The wedding ring of Meghan Markle will be made in Welsh gold. According to tradition ♦ ︎
The countdown fuels the curiosity about the wedding between Prince Harry and Meghan Markle. List of the guests, the dressed and, of course, the jewels, are the result of hypotheses and speculations. A hypothesis, however, is more likely than others and concerns the raw material with which the wedding ring of the prince’s future wife will be made (but not a princess, maybe she will be Duchess of Sussex or another county). In fact, since 1923, the wedding rings for the British royal family have been made with the gold of Clogau St David in Bontddu, Wales, a gold mine now exhausted. The first to use it was George VI for the marriage to Elizabeth Bowes Lyon (ie the Queen Mother, Harry’s great-grandmother).
Even though the mine has long since run out, Buckingham Palace had provided themselves with a gold nugget from which to derive the rings. From that nugget, therefore, were created the rings of the Queen Mother (1947), Princess Margaret (1960), Anne (sister of the Queen) (1973) and Diana, Princess of Wales, wife of Charles (1981).
After these marriages, the nugget had to be reduced badly, because in 1981 Queen Elizabeth managed to get another 36 grams of Wales gold. The first wedding ring to be packaged with the new gold supply was the one for Sarah, Duchess of York. It did not bring much good, actually. The marriage between Kate Middleton and Prince William, also celebrated with a gold ring of Clogau, seems to be much better. For the record, in that case the Duchess of Cambridge ring was created by Wartski, an ancient jewelry company founded in Wales in 1865.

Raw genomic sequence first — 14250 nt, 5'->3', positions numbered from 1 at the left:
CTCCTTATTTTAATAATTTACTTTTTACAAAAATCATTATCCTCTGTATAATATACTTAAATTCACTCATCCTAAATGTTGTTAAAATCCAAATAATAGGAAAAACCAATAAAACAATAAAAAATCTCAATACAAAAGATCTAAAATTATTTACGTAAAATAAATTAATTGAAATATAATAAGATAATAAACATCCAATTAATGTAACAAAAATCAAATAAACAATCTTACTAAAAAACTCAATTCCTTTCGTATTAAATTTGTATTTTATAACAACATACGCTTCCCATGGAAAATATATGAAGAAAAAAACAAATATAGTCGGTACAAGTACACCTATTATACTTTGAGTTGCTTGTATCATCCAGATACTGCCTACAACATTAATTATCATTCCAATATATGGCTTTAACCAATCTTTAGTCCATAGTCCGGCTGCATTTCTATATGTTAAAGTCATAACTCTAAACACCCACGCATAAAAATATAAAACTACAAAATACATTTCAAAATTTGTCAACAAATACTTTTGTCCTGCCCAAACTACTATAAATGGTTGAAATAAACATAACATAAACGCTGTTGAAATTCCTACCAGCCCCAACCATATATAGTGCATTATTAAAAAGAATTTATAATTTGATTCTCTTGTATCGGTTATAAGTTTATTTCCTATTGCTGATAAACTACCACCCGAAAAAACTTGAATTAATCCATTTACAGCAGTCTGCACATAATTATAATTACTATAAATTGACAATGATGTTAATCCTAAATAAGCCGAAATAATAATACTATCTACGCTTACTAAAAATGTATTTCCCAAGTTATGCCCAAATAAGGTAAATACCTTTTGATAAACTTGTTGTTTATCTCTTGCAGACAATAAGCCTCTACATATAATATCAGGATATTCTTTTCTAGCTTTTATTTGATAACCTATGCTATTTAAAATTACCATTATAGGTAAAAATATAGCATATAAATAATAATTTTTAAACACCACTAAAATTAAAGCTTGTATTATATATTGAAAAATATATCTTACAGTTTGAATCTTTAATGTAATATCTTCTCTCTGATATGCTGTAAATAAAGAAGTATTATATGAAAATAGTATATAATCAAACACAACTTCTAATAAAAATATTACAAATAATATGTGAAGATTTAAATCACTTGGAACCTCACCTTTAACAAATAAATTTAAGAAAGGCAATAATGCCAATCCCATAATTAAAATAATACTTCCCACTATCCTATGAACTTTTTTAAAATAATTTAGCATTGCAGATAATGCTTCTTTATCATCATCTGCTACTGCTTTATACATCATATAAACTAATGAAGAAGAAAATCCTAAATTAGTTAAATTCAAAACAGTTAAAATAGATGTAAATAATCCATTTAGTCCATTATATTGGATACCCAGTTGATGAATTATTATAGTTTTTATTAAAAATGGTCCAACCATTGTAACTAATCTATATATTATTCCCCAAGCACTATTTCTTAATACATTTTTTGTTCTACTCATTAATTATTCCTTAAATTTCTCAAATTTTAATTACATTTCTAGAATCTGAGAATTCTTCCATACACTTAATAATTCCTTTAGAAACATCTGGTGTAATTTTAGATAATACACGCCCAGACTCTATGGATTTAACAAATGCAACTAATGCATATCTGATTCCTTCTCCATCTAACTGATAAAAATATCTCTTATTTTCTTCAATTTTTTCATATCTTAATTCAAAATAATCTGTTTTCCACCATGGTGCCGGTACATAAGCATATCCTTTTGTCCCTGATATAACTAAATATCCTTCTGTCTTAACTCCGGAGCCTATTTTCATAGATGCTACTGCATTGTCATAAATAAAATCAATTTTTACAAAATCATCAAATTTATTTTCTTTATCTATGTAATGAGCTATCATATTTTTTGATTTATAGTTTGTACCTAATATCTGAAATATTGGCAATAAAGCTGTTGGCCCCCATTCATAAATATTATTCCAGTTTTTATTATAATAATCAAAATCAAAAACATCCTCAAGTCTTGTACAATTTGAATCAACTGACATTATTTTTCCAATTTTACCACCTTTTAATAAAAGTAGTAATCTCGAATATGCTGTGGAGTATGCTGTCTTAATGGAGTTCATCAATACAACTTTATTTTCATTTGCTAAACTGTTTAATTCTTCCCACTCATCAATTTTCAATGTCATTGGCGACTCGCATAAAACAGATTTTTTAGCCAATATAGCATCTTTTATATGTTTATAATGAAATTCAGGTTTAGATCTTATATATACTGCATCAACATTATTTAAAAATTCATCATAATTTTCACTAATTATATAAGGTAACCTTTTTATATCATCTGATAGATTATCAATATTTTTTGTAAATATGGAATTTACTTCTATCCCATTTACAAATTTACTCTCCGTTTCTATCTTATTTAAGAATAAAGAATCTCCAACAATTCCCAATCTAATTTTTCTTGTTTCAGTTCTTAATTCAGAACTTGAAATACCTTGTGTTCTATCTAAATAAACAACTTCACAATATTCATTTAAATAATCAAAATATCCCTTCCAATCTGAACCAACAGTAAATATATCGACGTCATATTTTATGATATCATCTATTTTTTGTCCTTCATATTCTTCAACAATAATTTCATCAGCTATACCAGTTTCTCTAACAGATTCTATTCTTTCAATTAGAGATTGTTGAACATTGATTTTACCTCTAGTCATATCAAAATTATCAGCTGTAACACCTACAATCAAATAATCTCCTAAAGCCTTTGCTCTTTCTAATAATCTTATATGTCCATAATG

There is also a technical detail that should not be underestimated: 21-carat Welsh gold contains a higher percentage of pure gold than the standard one, usually 18-karat. According to the lovers of true British gold, it also has a richer and warmer color. But, since it is purer, it is also more delicate: it is easily scratched. Matilde de Bounvilles